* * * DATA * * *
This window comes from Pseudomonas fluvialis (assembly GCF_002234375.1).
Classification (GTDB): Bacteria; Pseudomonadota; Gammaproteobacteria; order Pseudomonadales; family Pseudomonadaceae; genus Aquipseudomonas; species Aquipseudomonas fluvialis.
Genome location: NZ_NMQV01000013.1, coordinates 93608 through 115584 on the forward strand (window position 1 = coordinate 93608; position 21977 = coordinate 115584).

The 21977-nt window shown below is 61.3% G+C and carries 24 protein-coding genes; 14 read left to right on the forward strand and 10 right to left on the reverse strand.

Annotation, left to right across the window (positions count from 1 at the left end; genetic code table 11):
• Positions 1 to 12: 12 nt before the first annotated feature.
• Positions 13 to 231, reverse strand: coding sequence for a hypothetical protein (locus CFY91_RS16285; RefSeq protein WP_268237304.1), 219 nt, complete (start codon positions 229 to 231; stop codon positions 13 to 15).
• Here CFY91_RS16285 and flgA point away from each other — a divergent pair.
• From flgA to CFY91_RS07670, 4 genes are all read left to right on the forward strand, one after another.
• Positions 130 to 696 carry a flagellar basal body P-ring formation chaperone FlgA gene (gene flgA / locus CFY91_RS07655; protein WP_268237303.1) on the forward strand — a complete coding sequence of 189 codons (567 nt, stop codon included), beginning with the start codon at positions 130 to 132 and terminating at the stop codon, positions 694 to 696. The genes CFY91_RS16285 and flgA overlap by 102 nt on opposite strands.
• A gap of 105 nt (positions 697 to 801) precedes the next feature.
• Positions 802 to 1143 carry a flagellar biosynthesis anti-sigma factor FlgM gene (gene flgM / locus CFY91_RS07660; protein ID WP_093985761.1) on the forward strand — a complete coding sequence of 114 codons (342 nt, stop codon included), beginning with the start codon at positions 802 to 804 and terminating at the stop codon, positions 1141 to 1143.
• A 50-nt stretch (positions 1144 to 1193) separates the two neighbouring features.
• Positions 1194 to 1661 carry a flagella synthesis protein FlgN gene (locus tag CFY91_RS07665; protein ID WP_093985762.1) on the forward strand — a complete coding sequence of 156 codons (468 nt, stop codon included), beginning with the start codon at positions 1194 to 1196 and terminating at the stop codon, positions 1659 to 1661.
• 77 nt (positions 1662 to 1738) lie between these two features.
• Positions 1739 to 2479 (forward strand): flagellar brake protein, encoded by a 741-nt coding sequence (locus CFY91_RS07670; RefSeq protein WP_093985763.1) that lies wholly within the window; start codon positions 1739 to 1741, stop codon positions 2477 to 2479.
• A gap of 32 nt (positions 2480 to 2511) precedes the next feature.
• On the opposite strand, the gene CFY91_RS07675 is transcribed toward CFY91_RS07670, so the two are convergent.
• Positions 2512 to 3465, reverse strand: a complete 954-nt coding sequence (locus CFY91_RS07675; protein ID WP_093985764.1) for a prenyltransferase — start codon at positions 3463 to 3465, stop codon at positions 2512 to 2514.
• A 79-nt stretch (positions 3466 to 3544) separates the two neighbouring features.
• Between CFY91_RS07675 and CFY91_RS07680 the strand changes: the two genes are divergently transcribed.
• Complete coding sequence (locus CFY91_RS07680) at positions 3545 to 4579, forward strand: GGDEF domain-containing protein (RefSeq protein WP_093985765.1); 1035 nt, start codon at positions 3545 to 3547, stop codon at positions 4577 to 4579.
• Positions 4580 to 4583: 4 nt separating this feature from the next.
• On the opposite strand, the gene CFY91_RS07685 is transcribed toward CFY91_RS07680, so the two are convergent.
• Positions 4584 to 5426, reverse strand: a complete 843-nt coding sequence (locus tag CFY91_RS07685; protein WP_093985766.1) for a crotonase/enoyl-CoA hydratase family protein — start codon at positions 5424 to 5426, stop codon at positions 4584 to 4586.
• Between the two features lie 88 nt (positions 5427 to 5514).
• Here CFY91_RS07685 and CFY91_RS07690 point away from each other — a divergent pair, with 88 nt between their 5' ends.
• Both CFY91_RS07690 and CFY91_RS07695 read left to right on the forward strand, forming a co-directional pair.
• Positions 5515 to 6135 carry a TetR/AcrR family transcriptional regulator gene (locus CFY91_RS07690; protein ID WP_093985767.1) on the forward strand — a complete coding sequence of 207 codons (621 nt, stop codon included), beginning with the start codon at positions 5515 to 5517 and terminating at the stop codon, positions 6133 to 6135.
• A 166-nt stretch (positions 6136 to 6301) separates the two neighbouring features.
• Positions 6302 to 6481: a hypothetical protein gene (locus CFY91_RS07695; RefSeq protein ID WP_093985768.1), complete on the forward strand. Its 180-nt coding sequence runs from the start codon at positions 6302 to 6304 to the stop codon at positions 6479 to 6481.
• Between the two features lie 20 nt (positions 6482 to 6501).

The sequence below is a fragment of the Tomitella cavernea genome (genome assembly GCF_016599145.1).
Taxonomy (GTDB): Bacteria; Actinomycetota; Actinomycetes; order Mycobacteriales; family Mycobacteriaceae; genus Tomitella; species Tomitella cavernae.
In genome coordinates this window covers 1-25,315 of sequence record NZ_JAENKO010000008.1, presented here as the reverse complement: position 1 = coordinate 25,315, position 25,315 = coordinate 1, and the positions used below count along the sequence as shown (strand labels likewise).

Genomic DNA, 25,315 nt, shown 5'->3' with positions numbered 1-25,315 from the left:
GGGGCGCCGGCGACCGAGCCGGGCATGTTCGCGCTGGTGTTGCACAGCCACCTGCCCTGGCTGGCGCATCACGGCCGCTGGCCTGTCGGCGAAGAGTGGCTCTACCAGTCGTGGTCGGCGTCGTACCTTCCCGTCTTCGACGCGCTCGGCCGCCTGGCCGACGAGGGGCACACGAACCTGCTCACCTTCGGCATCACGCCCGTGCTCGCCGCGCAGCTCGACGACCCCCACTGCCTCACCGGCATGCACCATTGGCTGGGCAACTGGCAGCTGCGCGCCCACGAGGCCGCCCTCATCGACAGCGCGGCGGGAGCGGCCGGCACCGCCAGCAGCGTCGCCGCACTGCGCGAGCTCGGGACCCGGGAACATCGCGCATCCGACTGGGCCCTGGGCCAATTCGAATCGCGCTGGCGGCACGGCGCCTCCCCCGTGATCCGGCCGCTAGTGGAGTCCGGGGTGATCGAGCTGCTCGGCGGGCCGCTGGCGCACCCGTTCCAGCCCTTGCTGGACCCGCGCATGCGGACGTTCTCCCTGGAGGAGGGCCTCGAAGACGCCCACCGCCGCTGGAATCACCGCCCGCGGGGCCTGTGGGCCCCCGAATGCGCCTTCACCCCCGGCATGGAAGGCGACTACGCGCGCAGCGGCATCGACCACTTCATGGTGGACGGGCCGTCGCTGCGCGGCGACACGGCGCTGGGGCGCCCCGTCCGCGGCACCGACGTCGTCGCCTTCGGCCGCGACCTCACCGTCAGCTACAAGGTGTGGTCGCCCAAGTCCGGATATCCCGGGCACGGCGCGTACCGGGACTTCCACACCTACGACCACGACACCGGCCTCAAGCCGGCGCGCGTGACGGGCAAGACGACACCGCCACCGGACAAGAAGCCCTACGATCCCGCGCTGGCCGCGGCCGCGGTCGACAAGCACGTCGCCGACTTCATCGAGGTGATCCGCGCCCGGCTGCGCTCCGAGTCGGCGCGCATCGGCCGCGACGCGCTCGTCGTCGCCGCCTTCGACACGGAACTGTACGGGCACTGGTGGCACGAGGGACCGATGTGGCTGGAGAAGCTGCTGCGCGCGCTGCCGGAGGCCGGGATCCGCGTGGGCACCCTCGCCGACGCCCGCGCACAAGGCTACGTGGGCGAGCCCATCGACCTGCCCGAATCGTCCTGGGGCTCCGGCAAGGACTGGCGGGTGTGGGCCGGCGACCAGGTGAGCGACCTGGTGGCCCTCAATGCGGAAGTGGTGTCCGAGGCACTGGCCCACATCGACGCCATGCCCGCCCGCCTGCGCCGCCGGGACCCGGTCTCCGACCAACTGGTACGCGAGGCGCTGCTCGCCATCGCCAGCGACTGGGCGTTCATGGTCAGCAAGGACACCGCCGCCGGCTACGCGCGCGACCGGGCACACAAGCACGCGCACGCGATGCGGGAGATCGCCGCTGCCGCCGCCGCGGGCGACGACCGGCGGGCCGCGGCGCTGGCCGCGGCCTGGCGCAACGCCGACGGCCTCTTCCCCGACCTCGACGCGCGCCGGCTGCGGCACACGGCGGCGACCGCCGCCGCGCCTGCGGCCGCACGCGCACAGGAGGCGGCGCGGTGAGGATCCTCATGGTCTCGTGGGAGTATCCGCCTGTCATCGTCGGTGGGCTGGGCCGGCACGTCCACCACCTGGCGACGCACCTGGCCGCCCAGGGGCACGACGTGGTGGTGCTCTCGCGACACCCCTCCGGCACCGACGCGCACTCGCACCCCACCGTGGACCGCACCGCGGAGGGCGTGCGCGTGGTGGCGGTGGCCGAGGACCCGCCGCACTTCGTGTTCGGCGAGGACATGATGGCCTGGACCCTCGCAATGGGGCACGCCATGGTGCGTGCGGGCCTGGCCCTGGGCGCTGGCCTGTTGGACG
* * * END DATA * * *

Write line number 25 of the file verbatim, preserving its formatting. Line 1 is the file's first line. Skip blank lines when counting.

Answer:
• Positions 4584 to 5426, reverse strand: a complete 843-nt coding sequence (locus tag CFY91_RS07685; protein WP_093985766.1) for a crotonase/enoyl-CoA hydratase family protein — start codon at positions 5424 to 5426, stop codon at positions 4584 to 4586.